(In 1997, Mike Myers, with a debt to Wilhelm Reich—and to films such as . In the fantasy forums called MUDs, it was sometimes called Tiny Sex, as Sherry Turkle would note in her 1995 book , discussing early “computer-mediated screen communications for sexual encounters. as people typing messages with erotic content to each other, ‘sometimes with one hand on the keyset, sometimes with two.’ ”Along came CD-ROMs and DVDs—interactive discs that could be slipped into a disk drive or game console—which allowed users to issue simple commands and choose various options or outcomes in their sexual entertainment.But for a species that now got its babies from test tubes, why shouldn’t a geek try to get his ya-yas out by way of Alpha Centauri? An Internet list of ‘Frequently Asked Questions’ describes the latter activity . There were Internet forums where people could post erotic stories (or add to others’ stories)—many of which would evolve into multipart series—that would attract tremendous followings.There were hatchling websites that stole printed porn pictures and posted them as their own; sites that featured virtual strip blackjack; sites where online models popped up in tiny matchbook-size peep-holes, responding to keyboard commands (“How about removing those fish-nets? The Internet began to micropander to every type of sexual connoisseur.One of the earliest Net-sex horror stories involved an online skeeve who turned out to be a con artist. One of the West Coast leaders of sex-positive feminism, Bright in the early 1990s had left her job editing .In the early days of the Web, Mayes notes, “the digital sexual image is very private—you take it, put it up on your computer, share it just with the people you want to see it. For all the benefits that these websites brought us—gay and straight and otherwise—little did we know the extent to which our personal images would become public commodities that had the potential to spin out of control.”The Internet, for many, was a virtual singles bar.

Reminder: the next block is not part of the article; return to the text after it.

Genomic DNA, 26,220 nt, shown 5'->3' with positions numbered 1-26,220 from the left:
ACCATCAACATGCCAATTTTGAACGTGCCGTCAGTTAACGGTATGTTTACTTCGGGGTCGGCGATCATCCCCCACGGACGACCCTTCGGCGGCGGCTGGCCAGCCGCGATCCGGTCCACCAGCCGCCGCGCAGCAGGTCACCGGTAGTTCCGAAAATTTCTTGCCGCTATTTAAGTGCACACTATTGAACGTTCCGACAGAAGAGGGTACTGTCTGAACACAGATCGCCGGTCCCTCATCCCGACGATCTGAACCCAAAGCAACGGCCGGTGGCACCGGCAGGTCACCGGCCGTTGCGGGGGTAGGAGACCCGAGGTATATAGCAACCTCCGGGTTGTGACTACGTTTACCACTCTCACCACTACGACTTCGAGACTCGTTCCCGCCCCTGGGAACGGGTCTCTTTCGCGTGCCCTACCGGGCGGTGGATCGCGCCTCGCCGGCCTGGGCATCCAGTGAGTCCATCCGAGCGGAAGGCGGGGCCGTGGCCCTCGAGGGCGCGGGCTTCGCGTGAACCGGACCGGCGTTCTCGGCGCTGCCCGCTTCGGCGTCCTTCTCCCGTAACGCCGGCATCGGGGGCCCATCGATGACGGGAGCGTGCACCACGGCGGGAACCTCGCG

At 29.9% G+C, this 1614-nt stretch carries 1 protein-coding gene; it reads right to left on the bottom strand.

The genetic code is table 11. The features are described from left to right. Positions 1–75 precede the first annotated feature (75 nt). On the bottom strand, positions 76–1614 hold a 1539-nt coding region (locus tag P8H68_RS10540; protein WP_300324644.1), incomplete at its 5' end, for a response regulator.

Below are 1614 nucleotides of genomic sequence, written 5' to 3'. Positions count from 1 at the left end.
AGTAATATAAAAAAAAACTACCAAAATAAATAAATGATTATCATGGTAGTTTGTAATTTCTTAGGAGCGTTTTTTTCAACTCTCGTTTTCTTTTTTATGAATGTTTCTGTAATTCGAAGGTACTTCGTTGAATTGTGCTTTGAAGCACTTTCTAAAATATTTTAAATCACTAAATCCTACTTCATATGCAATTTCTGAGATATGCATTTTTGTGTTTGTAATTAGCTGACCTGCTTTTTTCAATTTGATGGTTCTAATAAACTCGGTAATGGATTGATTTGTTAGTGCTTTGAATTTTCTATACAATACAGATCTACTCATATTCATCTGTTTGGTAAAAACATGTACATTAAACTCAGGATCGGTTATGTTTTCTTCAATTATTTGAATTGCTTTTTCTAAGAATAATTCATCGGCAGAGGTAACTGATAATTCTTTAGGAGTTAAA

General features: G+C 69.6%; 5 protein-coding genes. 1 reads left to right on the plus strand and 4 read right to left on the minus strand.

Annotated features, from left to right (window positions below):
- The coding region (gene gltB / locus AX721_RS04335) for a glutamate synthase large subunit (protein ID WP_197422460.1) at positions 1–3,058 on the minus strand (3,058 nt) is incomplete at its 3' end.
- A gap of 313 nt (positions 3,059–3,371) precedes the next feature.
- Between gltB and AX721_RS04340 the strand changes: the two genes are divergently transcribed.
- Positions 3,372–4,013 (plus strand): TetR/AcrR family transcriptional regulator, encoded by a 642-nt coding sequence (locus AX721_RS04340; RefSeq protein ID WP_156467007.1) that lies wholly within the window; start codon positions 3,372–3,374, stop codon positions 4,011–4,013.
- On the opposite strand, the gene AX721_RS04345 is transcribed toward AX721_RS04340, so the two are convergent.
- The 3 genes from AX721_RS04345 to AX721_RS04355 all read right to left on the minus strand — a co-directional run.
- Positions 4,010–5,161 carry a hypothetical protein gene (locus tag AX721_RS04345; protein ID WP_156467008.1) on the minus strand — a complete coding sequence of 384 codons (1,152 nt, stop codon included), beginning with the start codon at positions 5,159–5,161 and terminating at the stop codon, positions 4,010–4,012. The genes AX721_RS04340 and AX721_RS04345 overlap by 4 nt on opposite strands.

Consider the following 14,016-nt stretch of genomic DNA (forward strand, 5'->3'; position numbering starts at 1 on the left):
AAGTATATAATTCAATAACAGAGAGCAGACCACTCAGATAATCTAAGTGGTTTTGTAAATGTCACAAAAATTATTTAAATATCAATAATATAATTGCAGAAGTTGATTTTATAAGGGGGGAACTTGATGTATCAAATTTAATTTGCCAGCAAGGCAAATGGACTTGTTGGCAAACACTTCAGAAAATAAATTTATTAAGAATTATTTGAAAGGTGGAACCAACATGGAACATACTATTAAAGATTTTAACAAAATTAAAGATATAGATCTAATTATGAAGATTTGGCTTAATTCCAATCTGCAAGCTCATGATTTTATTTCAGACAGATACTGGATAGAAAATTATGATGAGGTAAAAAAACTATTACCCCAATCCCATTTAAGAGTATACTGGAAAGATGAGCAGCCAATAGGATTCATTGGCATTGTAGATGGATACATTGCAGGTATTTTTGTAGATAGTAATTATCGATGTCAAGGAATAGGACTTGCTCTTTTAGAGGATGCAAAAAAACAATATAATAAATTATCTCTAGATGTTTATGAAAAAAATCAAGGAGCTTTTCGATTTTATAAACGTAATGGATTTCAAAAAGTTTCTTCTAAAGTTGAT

VR sex, theoretically, involved people in proximity or in distant locations donning special suits and/or cybergloves and/or headgear, festooned with wires, and then remotely diddling their partners and sharing a simulated sexual experience, sometimes accompanied by SFX audiovisuals.
At the Web’s inception, few outside the tech world realized it would be seen as one of the signal events in computer science. Or that it would make it possible for an individual or a group or a government to communicate with billions.